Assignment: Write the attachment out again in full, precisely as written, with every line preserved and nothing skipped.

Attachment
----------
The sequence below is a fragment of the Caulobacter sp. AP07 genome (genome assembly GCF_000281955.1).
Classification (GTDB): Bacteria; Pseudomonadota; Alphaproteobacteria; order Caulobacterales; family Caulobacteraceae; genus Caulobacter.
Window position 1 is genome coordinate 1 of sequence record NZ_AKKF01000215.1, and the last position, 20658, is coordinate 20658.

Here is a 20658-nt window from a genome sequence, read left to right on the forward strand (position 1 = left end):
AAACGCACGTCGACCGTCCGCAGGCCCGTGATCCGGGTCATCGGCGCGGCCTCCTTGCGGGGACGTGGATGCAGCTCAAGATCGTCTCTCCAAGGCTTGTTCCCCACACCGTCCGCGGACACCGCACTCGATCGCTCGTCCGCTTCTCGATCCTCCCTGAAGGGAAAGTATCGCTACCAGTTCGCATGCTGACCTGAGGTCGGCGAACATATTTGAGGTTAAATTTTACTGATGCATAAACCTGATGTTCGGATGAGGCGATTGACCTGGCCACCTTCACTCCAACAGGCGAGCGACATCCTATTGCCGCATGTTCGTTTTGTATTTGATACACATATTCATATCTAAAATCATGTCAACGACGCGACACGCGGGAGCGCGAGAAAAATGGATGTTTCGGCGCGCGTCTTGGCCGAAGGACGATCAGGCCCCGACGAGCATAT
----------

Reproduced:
The sequence below is a fragment of the Caulobacter sp. AP07 genome (genome assembly GCF_000281955.1).
Classification (GTDB): Bacteria; Pseudomonadota; Alphaproteobacteria; order Caulobacterales; family Caulobacteraceae; genus Caulobacter.
Window position 1 is genome coordinate 1 of sequence record NZ_AKKF01000215.1, and the last position, 20658, is coordinate 20658.

Here is a 20658-nt window from a genome sequence, read left to right on the forward strand (position 1 = left end):
AAACGCACGTCGACCGTCCGCAGGCCCGTGATCCGGGTCATCGGCGCGGCCTCCTTGCGGGGACGTGGATGCAGCTCAAGATCGTCTCTCCAAGGCTTGTTCCCCACACCGTCCGCGGACACCGCACTCGATCGCTCGTCCGCTTCTCGATCCTCCCTGAAGGGAAAGTATCGCTACCAGTTCGCATGCTGACCTGAGGTCGGCGAACATATTTGAGGTTAAATTTTACTGATGCATAAACCTGATGTTCGGATGAGGCGATTGACCTGGCCACCTTCACTCCAACAGGCGAGCGACATCCTATTGCCGCATGTTCGTTTTGTATTTGATACACATATTCATATCTAAAATCATGTCAACGACGCGACACGCGGGAGCGCGAGAAAAATGGATGTTTCGGCGCGCGTCTTGGCCGAAGGACGATCAGGCCCCGACGAGCATAT